- If exercising longer than 90 minutes, drink 1-1½ cup of a sports drink (with no more than 8 percent carbohydrate) every 15-30 minutes
- Weigh yourself before and after exercise and replace fluid losses
- Drink 3-3½ cups of water for every 1 lb (1/2 kg) you lose
The longer and more intensely you exercise, the more important it is to drink the right kind of fluids. If you are an athlete who’s exercising at a high intensity for 60 minutes or more, then you will need a sports drink. High intensity exercise includes: running, cycling or any activity that exceeds 1 hour, leads to excessive sweating and requires a high amount of energy. But if you are an active person who trains regularly for an hour, you can drink plain water, which is always the best choice.
Caffeine and physical performance
New research suggests that consuming 90mg of caffeine (a cup of coffee contains around 75mg of caffeine) can enhance the performance of athletes involved in endurance exercise, short and long duration as well as high intensity exercise!
Additionally, it also gives you more energy to workout and decreases the feeling of fatigue during the last minutes of your workout. And if you’re concerned about the diuretic effect of coffee, you needn’t worry, because with a healthy diet and an adequate daily water intake, the effect of caffeine is insignificant and very mild. To be more specific, up to 300 mg of caffeine, which is equivalent to 3 to 4 cups of soluble coffee per day, will not alter your body fluid levels.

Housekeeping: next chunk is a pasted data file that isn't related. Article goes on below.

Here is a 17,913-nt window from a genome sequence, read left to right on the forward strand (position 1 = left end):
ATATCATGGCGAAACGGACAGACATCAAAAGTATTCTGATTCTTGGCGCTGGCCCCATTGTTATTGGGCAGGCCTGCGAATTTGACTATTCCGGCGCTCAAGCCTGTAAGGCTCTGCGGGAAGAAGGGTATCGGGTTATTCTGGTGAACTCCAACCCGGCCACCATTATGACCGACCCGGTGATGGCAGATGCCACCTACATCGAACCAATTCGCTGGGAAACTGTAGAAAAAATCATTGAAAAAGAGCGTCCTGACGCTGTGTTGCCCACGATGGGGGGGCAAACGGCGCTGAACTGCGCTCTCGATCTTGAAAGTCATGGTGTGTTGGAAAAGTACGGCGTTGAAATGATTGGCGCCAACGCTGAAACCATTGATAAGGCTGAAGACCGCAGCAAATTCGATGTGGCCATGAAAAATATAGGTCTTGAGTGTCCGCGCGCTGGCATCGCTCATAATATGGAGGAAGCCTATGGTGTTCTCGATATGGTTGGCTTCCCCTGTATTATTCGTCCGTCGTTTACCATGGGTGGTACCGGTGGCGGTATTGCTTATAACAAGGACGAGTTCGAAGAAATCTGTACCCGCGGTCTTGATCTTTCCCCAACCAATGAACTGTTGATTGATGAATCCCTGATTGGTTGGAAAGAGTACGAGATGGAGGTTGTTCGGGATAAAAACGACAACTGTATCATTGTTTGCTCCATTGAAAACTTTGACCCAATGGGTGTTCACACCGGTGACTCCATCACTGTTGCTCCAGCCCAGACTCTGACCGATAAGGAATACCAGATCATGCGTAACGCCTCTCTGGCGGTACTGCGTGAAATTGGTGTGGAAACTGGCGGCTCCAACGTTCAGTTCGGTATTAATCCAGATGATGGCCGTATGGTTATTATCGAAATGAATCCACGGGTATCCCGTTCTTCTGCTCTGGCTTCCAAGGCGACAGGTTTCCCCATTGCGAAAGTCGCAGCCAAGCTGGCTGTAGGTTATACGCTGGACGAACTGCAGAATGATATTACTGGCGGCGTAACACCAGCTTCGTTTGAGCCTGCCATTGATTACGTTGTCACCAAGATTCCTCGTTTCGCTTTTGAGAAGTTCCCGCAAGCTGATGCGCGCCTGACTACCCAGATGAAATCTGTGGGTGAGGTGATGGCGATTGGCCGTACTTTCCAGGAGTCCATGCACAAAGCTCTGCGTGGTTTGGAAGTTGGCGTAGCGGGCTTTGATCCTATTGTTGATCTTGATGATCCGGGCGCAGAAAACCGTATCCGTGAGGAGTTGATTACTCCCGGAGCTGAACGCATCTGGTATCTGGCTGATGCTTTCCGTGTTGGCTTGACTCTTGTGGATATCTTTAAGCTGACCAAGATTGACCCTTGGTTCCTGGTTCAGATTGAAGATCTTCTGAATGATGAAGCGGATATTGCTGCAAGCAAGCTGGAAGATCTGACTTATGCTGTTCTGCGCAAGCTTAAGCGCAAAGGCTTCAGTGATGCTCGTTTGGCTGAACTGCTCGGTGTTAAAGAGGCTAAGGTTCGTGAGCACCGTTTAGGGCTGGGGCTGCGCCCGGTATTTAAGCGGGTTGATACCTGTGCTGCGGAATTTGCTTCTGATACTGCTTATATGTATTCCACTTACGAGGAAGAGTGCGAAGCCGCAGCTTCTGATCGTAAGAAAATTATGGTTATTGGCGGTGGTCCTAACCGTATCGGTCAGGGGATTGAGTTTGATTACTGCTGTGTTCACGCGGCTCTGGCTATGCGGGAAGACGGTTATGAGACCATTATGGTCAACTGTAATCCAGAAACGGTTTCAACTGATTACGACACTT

Recommended foods according to your exercise type
|1 hour or less before workout
|2-4 hours before workout
|Early morning workout
|Cereal bar, dried fruits or a sports drink
|Fresh fruits, vegetable juices, bread, bagels, low-fat yogurt, cereal, or muesli with low-fat milk
|Balanced breakfast for example: low-fat milk and whole grain breakfast cereals, and fresh fruit
|Light to moderate workout during day
|Fresh fruit apples, watermelon, peaches, grapes, orange juice, tomato juice and water
|Cereal bar, pasta with tomato sauce, baked potatoes, or whole-wheat cheese sandwich
|Chicken, tuna, turkey or cheese sandwich with vegetables, and fresh fruit or juice
|Water, sports drinks (Up to 1 and half cup of a sports drink)
|Pasta or whole-wheat bread sandwich (4 hrs before), fresh fruit, and cereal bar
|Water and sports drink
|Whey protein bars or shakes, and tuna or chicken or cheese sandwich
Whatever your objective, be it to reduce your weight, tone up, or simply stay fit, remember that proper nutrition and hydration is the key to enhancing your performance. For better results ensure you drink water regularly and have a daily diet that is balanced and varied. The best way to do this is to make sure that your everyday fare contains all the main nutrients: carbs, proteins and a bit of healthy fat, which will give your body all the vitamins and minerals you need.
So the next time you take out your training bag and head to the gym, remember that your exercise can be made even more effective by simply taking care of what you eat and drink.